Aldi has announced plans to increase the amount of food and drink it buys from British suppliers by £3.5bn a year within the next five years as it continues its rapid expansion across the UK.

The company is also investing £500m in new and upgraded stores, distribution centres and its supply chain in 2021, which will create over 4,000 jobs as well as new opportunities for British food and drink producers.

The National Farmers’ Union has praised Aldi’s commitment to the industry, with the chain already buying produce from Herefordshire’s farms, including AS Green and Co at Mathon, near Ledbury.

The farm, on the border with Worcestershire, sells its Tenderstem broccoli to the supermarket.

An NFU spokesperson said: “It’s positive news that Aldi is making further commitments to invest in the UK supply chain, a pledge which will help British food and farming businesses to grow.

“Aldi is already a big supporter of British agriculture, spending over £8 billion with British suppliers in 2019 and sourcing core ranges of fresh meat, milk and eggs from Britain.”

As well as the investment in British farming, Aldi is also planning to open more stores across the UK in 2021.

Giles Hurley, chief executive officer at Aldi UK, said: “We are expecting significant sales growth in 2021 as we open new stores and bring Aldi to more locations across the UK.

“With the vast majority of our grocery products now coming from British suppliers, our growth will lead to additional jobs and investment in our UK supply chain.”

Aldi has also confirmed that the immediate payment terms for small suppliers it introduced at the start of the coronavirus pandemic will be extended until the end of 2021.

This means that the supermarket will continue to process payments for suppliers with an annual turnover of less than £1m with Aldi as soon as they are submitted, benefitting more than 1,000 small British businesses in the supermarket’s supply chain.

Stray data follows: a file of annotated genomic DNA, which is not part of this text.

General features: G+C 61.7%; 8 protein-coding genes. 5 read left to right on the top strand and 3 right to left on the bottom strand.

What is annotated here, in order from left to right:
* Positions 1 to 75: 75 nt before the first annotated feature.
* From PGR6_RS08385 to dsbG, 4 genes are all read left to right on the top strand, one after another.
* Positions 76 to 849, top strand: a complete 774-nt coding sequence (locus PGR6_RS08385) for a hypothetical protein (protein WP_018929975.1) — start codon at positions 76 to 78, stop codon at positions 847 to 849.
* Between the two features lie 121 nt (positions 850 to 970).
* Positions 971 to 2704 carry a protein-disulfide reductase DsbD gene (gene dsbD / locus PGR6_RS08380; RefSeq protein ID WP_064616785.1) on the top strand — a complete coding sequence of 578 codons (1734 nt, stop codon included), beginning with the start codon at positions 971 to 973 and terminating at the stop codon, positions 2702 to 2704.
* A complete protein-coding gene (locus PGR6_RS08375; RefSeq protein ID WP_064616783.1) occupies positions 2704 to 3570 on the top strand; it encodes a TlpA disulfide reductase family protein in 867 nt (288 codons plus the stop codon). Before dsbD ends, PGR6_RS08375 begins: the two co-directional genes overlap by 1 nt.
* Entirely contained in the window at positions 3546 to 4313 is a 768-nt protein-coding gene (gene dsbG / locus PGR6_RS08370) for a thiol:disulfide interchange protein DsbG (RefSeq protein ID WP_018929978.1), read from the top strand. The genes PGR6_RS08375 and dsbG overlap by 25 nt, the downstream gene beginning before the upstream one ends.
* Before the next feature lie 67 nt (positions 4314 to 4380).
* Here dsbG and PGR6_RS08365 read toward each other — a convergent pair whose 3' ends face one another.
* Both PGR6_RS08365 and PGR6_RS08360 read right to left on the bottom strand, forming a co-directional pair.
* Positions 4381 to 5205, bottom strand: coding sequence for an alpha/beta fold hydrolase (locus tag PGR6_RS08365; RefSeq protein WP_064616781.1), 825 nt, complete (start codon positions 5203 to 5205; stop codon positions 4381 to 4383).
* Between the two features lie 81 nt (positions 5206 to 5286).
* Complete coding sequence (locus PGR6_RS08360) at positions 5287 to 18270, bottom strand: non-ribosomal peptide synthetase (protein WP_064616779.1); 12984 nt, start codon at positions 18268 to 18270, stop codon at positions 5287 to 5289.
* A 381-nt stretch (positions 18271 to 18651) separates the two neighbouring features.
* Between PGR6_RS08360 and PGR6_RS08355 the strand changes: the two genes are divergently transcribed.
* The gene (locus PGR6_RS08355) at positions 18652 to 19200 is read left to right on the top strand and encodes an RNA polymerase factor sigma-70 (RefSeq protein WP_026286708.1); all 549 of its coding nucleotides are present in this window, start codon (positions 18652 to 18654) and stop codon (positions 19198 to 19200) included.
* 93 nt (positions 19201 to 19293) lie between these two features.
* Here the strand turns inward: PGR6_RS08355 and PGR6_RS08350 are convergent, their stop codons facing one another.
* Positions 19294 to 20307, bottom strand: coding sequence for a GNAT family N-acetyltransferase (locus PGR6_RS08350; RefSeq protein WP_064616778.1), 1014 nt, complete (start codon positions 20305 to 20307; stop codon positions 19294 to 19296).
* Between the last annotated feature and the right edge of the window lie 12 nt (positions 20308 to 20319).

It’s as the discount supermarket chain hailed record sales during the key Christmas period.

The retailer has revealed that sales rose by 10.6 per cent in the four weeks to December 24, compared with the same period last year.

Aldi said it was boosted by increased demand for premium products and online, highlighting a 75 per cent sales increase for its online wine and Specialbuy businesses.

Grocery sales in December were strong amid tightened tiered coronavirus restrictions, with restaurants, cafes and pubs shut across most of the UK.

Aldi said it was also buoyed by its expanded delivery business, with thousands of customers using its Click & Collect service and on-demand collaboration with Deliveroo.

The supermarket chain has said it will spend an additional £3.5 billion a year with British suppliers by 2025 as part of expansion plans which will also see it grow its stores portfolio.

Aldi, which currently has more than 900 stores, has said it plans to open around one store every week as it targets 1,200 stores by 2025.

Aldi has also committed to paying back more than £100 million in business rates relief it has received during the pandemic from the state.

The supermarket’’s chief executive Giles Hurley added: “We had a record Christmas with unprecedented demand for our award-winning products as customers pushed the boat out more than ever before.”